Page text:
Anyone can help in an in-flight medical emergency


While recently on board an international flight, an in-flight medical emergency was called approximately one hour into a ten-hour journey. The overhead page most travelers may have heard while on a plane, “Is there a doctor onboard the aircraft?”

The air hostess quickly led me to the front of the aircraft where an elderly passenger had vomited a substantial amount of blood in the bathroom and near her seat. I requested a blood pressure cuff and a pulse oximeter, which were both readily available, and discovered the patient had extremely low blood pressure. Most concerningly, she was not very responsive to verbal questions from both her husband and me. I was able to place two large intravenous lines in her arms and giving her fluids, gastrointestinal ulcer medication, and nausea medications until her blood pressure stabilized. The pilot and I spoke with medical teams on the ground in Istanbul and New Delhi and decided not to divert the flight as the patient became more responsive and maintained both her oxygen levels and blood pressure. She ultimately survived despite having an esophageal variceal bleed and was swiftly treated on the ground at our final destination.

One of the most impressive points of this story was the magnitude of medical supplies available onboard the plane. This included patient monitors, airway equipment, medications, and intravenous fluids. With basic medical knowledge, these tools will allow someone to really step in and provide life-saving measures to a distressed passenger. On this particular flight, there were medications to treat a range of conditions, including chest pain, abdominal pain, asthma, diabetes, and severe allergic reactions.

With the ongoing coronavirus pandemic and Americans traveling yearly with cold and flu symptoms, it is important to be able to recognize and intervene when a situation becomes critical. One of the devices available on planes is the pulse oximeter, a simple device applied to the finger that reads a continuous oxygen level. In cases of milder respiratory distress, supplemental oxygen and face masks can be applied around the nose and mouth to increase the oxygen saturation. In cases of more ominous respiratory distress, most flights come equipped with intubation equipment to place a secure airway and provide oxygen via a manual bag until the flight can land — an intervention that is meant for trained medical professionals. Either way, simple steps like the use of inhalers and oxygen can help prevent a crisis while midair. For the layperson trying to figure out how you can help in one of these circumstances, high-quality cardiopulmonary resuscitation (CPR) with basic life support training can prove to be lifesaving. These courses are offered on a month to month basis by the American Heart Association.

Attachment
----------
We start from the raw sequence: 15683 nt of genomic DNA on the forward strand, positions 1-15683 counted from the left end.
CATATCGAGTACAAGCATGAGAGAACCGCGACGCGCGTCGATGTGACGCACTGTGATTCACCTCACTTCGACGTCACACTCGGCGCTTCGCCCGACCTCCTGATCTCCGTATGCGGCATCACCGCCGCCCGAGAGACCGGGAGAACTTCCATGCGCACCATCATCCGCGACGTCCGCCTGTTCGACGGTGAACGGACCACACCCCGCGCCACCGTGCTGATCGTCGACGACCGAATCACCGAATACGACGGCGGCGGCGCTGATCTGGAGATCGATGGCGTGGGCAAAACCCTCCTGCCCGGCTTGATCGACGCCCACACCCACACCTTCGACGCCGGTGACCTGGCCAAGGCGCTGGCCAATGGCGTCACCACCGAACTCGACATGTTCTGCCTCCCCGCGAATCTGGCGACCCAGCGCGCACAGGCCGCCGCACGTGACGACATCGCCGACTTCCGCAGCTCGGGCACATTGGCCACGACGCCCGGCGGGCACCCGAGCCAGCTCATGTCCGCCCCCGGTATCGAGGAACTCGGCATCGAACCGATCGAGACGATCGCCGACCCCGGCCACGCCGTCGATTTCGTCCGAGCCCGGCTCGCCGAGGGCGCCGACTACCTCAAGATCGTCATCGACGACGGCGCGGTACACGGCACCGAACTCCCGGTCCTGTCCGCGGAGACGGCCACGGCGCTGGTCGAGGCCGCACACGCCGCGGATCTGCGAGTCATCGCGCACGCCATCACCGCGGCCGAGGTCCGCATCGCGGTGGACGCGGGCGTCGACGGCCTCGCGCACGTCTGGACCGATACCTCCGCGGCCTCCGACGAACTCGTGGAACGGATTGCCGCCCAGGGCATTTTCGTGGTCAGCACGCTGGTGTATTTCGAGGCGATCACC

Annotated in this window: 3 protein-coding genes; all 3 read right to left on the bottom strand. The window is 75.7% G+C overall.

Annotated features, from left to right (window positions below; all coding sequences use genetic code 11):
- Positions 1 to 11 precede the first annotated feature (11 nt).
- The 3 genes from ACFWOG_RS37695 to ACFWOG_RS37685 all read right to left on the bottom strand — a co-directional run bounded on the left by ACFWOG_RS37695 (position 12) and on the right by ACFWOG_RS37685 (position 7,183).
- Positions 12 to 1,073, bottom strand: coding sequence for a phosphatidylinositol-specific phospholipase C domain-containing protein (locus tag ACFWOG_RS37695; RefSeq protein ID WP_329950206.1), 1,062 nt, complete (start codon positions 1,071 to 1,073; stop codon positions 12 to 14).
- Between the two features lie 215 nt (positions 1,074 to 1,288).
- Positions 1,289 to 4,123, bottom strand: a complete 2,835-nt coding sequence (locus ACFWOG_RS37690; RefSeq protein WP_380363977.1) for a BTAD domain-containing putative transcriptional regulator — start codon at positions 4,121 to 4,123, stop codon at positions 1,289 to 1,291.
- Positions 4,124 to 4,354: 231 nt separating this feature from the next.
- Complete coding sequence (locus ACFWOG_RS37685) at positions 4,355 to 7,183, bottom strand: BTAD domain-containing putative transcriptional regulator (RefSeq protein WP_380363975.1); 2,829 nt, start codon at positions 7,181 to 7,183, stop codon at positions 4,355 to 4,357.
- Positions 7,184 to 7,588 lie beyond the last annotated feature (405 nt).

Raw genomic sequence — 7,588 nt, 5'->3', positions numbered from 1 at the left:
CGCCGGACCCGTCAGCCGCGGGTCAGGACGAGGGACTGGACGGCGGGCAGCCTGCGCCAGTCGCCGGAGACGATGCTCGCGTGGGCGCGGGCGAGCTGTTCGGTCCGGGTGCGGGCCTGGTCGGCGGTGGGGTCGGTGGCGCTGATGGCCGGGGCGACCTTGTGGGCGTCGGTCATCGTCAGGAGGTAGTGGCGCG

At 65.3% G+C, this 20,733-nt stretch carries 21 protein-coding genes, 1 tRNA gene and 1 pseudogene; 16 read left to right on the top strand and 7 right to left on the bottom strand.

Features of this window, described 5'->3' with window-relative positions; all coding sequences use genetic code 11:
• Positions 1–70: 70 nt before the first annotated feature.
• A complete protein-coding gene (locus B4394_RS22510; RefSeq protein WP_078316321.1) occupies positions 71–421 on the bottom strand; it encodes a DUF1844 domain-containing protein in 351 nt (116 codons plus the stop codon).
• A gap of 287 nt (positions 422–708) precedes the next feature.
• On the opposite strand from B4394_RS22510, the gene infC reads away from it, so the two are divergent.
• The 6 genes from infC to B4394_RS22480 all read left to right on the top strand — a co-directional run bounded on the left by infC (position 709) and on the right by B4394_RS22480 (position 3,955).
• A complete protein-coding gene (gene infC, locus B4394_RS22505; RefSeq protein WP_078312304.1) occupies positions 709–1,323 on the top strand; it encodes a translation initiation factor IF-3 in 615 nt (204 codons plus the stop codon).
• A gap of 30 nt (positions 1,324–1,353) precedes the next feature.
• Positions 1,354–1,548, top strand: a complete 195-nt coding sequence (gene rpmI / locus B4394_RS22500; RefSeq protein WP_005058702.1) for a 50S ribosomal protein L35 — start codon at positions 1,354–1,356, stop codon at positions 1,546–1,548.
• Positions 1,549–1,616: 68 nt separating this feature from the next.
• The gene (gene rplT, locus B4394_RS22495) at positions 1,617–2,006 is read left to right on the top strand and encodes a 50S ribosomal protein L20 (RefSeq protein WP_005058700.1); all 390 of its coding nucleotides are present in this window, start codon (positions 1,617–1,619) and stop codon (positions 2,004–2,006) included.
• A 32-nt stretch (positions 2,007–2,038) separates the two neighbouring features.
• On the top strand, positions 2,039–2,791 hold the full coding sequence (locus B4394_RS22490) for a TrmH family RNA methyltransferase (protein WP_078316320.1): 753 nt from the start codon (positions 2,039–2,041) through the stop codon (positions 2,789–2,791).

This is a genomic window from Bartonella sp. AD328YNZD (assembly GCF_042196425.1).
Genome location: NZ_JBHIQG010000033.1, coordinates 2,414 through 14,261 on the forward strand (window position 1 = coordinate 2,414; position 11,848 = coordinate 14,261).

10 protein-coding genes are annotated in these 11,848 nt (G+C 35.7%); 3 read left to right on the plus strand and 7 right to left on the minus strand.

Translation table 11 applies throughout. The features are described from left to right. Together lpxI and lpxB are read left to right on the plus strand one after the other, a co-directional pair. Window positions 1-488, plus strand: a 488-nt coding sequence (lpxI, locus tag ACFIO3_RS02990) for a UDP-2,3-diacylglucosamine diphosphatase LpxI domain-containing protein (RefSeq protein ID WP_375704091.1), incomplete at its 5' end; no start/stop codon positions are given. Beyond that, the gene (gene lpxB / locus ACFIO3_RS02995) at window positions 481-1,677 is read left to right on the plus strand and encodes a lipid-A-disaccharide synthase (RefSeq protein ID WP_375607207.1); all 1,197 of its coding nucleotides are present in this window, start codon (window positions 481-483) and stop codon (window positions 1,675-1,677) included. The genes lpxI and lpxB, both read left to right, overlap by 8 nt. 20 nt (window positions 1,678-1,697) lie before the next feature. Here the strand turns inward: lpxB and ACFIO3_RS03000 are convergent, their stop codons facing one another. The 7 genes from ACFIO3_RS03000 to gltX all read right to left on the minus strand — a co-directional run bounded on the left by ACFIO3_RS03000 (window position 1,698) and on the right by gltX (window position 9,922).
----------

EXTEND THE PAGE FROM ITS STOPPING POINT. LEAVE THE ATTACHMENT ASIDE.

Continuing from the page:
If you yourself are ever in need of medical assistance on a flight, providing a concise medical history can help a healthcare professional to rapidly tailor an appropriate medical plan with efficient diagnostic measures. For those with numerous medical issues, medications, or implanted medical devices, providing a notecard containing this information can be highly valuable as well. Time is of the essence when dealing with a critical situation; in air, this is coupled with limited resources, so as a patient taking the time before a long journey to have this information on hand is almost always a good idea.

Without the assistance of the cabin crew, we certainly would not have been able to care for this woman as we did. The head of the crew assisted in getting medicines, obtaining vital signs, and helped me to maintain constant communication with the pilot on board. Having appropriate training for the entire crew onboard is invaluable, and again, CPR saves lives. If you are a physician and feel as though the medical situation requires interventions not available on the aircraft, you may be asked to relay this information to medical personnel in the closest city suitable for landing. Though this may be an inconvenience for the airline and passengers on board, diverting the flight is certainly reasonable if the situation is deteriorating.

In summary, if you ever find yourself as a patient or a passenger on a flight with a medical emergency, rest assured that there are appropriate medical tools on international flights. A doctor or nurse, given the right medical information, can truly save a life.

Sarang S. Koushik is an anesthesiologist.

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